Lactation Rooms Offer Support for New Moms

Duke’s 22 lactation rooms provide privacy for mothers returning to work with breastfeeding needs

Erika McRoberts inside the Duke North lactation room she uses to pump breast milk.
Erika McRoberts uses a Duke North lactation room when she needs to pump breast milk. Photo by Beth Hatcher.

Like many new moms, Dr. Claire Siburt strives to balance work and family.

But returning to work while breastfeeding hasn’t been a concern because Siburt uses one of Duke’s 22 lactation rooms to pump breastmilk for her six-month-old son, Will.

“Breastfeeding is a ton of work,” said Siburt, assistant director of programs in Duke’s academic resource center. “Having this space and acceptance of breastfeeding from the employer is really important.”

The private lactation rooms, which are spread across the University and Health System campus, require prior registration for room access, which is granted through an approved DukeCard ID. The rooms are open to Duke faculty, staff and students, who must schedule time in a room in advance.

The number of lactation rooms has gradually grown since the program’s implementation 17 years ago, when two rooms in Duke North served as Duke’s only lactation rooms. In addition to lactation rooms, Duke offers other family-friendly benefits such as infertility resources, parental leave and support groups.

“Duke has always been a forward-thinking institution,” said Regina McKoy, program coordinator for Staff and Family Programs, a unit in Duke Human Resources. “The lactation rooms are another benefit for working moms. The rooms help them feel more comfortable returning to work.”

Siburt, whose work at Duke promotes education in STEM fields, has an office in East Campus’ Academic Advising Center building, but her role at Duke takes her to West Campus’s French Family Science Center once a week. When there, she currently uses a lactation room in the building to pump for about 15 minutes twice a day. She stores her milk in a portable cooler and then a refrigerator back in her East Campus office.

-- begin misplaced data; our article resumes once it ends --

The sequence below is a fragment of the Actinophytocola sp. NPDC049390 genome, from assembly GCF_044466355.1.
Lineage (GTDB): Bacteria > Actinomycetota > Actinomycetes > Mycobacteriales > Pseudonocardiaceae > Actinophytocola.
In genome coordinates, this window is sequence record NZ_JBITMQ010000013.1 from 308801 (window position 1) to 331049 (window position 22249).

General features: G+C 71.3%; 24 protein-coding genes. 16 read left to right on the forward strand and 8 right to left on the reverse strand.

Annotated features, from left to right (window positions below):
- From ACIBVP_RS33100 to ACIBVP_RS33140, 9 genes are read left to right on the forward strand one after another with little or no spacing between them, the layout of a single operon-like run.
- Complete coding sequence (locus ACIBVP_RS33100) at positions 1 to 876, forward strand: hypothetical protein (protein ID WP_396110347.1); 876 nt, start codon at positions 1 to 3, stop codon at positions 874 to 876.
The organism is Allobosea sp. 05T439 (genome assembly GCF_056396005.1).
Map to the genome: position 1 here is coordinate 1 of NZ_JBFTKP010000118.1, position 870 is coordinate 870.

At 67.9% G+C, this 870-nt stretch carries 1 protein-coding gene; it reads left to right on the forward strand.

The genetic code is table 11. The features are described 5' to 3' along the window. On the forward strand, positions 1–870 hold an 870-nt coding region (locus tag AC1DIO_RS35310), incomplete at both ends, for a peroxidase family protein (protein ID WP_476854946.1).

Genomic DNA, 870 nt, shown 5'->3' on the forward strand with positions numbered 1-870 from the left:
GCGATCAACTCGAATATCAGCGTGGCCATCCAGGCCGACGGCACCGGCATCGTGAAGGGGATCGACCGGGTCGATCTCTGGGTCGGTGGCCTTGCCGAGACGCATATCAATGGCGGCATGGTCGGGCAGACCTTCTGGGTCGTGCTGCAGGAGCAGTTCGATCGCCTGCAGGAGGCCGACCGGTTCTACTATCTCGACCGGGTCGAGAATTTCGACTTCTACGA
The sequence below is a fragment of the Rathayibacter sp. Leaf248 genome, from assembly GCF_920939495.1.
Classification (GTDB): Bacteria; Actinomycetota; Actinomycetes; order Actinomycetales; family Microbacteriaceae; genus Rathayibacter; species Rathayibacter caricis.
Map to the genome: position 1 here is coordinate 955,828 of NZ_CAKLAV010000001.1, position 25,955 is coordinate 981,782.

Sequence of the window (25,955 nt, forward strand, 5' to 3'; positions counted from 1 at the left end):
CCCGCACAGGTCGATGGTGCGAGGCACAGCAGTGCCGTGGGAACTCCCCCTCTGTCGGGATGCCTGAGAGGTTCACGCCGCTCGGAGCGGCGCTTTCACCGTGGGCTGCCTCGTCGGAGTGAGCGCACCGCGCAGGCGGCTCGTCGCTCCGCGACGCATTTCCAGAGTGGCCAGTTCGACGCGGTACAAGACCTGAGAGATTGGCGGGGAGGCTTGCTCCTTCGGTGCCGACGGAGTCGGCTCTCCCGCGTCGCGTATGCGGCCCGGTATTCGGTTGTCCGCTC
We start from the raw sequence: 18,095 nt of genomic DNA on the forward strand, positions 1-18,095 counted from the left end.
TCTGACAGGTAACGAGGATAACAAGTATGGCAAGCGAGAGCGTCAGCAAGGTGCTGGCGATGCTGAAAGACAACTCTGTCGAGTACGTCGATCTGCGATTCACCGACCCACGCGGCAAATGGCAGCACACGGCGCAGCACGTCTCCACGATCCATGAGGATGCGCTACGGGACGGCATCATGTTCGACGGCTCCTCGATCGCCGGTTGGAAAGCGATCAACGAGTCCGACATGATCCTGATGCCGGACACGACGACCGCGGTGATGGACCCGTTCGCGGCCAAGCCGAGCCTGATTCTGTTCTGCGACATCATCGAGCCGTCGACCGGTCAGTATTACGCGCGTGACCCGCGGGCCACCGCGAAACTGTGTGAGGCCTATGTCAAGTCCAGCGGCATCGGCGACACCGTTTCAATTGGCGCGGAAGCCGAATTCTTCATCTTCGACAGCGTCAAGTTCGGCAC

“The room is extremely convenient both in where it’s located and how it’s set up,” said Siburt, who brings her own breast pump. The room has seating for two with each pumping station partitioned by a curtain.

Erika McRoberts, a clinical nurse in the Cardiac Intensive Care Unit, uses one of Duke’s original lactation rooms during night shifts in Duke North. McRoberts, who had son, Jameson, July 31, 2016, typically uses the lactation room two times a night during her 12-hour shift. She has been breastfeeding her son for 11 months and hopes to continue as long as she can.

“I choose to breastfeed because I know it is the best nutrition that I can give my child. Not only does it provide all the nutrients and nutrition the baby needs, but also it’s the best way I can help my baby’s immune system, “McRoberts said. “I love that Duke supports breastfeeding moms.”